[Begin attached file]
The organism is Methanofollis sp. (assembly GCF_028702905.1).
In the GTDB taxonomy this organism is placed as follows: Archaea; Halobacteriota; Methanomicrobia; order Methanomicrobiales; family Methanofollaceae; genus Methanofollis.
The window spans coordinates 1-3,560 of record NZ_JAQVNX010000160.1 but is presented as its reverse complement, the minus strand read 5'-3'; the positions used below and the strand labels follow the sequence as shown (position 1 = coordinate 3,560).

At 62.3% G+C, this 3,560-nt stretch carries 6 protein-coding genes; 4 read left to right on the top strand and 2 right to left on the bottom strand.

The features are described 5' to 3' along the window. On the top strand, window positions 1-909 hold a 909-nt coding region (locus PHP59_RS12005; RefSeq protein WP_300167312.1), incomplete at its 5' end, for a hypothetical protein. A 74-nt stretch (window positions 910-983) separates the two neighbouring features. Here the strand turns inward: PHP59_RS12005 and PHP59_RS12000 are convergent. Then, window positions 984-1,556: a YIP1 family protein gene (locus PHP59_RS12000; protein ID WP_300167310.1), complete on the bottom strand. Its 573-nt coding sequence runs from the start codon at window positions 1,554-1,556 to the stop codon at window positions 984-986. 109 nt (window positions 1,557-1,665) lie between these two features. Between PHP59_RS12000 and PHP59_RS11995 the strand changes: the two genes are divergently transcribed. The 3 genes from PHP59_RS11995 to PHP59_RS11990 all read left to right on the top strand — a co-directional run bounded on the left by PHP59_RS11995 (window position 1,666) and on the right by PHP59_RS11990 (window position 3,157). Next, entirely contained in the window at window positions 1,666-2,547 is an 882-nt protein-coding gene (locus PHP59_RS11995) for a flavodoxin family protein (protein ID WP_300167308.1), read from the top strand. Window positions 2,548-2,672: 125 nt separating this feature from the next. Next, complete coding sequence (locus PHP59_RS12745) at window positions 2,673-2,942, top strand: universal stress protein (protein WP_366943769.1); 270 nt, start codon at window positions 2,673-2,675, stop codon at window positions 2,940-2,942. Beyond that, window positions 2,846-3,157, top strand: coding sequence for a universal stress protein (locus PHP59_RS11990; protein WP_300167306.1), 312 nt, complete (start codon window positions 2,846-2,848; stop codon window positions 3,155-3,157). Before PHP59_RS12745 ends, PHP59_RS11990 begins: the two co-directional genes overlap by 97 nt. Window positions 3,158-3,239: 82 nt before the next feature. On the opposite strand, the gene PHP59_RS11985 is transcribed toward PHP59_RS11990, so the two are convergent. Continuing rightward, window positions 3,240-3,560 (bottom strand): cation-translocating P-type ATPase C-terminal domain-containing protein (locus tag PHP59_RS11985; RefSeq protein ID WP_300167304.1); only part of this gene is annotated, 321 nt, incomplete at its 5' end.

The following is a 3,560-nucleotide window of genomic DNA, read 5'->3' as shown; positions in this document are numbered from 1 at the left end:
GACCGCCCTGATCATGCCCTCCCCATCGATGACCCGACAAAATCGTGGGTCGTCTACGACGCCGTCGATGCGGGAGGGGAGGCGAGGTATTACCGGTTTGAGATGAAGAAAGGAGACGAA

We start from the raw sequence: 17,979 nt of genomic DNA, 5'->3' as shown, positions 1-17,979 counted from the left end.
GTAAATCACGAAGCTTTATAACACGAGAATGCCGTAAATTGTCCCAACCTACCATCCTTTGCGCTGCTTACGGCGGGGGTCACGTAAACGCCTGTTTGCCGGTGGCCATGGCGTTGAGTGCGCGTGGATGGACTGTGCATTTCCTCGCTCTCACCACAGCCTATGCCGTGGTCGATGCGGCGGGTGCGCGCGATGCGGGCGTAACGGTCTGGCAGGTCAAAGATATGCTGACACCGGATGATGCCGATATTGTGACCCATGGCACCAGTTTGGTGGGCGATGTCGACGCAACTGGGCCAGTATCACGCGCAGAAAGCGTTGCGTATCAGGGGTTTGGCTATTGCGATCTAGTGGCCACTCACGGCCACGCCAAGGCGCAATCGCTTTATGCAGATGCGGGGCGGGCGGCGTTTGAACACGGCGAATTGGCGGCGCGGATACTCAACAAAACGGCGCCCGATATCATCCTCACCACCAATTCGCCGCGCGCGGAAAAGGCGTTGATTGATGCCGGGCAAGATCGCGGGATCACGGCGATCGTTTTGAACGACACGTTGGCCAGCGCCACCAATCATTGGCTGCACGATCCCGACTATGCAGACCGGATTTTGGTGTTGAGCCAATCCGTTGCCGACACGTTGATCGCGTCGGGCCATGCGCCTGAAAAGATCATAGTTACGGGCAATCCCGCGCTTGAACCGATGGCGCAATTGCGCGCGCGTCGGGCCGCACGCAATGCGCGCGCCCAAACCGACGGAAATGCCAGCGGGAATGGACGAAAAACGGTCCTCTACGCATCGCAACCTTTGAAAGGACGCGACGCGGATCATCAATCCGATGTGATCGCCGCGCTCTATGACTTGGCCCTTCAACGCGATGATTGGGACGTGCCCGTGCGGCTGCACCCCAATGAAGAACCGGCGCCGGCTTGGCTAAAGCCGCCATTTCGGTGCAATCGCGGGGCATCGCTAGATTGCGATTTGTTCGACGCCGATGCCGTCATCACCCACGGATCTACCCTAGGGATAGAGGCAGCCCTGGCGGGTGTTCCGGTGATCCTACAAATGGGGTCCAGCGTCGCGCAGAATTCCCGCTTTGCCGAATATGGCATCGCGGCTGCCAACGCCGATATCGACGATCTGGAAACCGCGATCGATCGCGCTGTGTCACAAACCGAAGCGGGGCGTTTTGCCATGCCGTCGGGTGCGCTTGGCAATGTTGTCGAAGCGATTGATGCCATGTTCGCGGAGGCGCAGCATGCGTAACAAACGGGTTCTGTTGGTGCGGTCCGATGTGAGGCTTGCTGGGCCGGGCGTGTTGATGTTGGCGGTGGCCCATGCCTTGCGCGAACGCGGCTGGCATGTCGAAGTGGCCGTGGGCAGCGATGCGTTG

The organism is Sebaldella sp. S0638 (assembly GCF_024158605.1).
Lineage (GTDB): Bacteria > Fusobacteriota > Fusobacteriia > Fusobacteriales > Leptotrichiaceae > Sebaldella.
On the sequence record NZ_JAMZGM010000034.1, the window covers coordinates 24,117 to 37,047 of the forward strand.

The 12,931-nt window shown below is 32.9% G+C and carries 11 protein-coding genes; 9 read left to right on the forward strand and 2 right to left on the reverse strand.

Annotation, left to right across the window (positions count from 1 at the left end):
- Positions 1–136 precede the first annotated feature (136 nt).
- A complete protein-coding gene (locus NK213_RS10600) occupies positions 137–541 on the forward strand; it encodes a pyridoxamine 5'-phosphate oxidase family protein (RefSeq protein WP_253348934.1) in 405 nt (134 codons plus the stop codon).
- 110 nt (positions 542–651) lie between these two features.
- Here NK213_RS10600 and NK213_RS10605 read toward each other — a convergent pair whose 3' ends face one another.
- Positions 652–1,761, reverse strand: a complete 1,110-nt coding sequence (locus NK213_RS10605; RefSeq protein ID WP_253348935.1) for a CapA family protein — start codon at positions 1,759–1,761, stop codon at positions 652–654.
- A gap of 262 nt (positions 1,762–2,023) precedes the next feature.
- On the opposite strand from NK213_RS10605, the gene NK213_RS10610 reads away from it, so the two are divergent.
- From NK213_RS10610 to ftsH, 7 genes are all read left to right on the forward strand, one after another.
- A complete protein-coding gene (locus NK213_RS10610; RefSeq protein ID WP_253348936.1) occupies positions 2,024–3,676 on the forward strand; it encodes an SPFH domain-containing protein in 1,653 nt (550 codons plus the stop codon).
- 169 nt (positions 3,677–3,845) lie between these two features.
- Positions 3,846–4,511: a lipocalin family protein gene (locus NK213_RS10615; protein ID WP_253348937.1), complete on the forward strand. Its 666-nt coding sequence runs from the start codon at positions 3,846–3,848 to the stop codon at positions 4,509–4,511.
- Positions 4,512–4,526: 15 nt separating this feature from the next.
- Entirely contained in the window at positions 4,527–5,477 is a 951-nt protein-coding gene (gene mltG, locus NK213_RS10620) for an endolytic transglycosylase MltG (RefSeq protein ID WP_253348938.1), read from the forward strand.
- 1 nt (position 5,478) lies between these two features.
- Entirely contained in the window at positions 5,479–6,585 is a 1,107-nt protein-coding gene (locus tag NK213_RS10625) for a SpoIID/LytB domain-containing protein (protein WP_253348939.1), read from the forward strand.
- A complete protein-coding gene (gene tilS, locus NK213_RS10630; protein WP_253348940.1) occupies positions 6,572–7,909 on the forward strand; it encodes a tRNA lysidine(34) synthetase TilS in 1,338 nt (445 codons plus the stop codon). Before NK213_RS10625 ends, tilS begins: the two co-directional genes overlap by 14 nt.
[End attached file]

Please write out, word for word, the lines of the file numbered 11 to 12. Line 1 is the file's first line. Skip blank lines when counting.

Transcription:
Lineage (GTDB): Bacteria > Fusobacteriota > Fusobacteriia > Fusobacteriales > Leptotrichiaceae > Sebaldella.
On the sequence record NZ_JAMZGM010000034.1, the window covers coordinates 24,117 to 37,047 of the forward strand.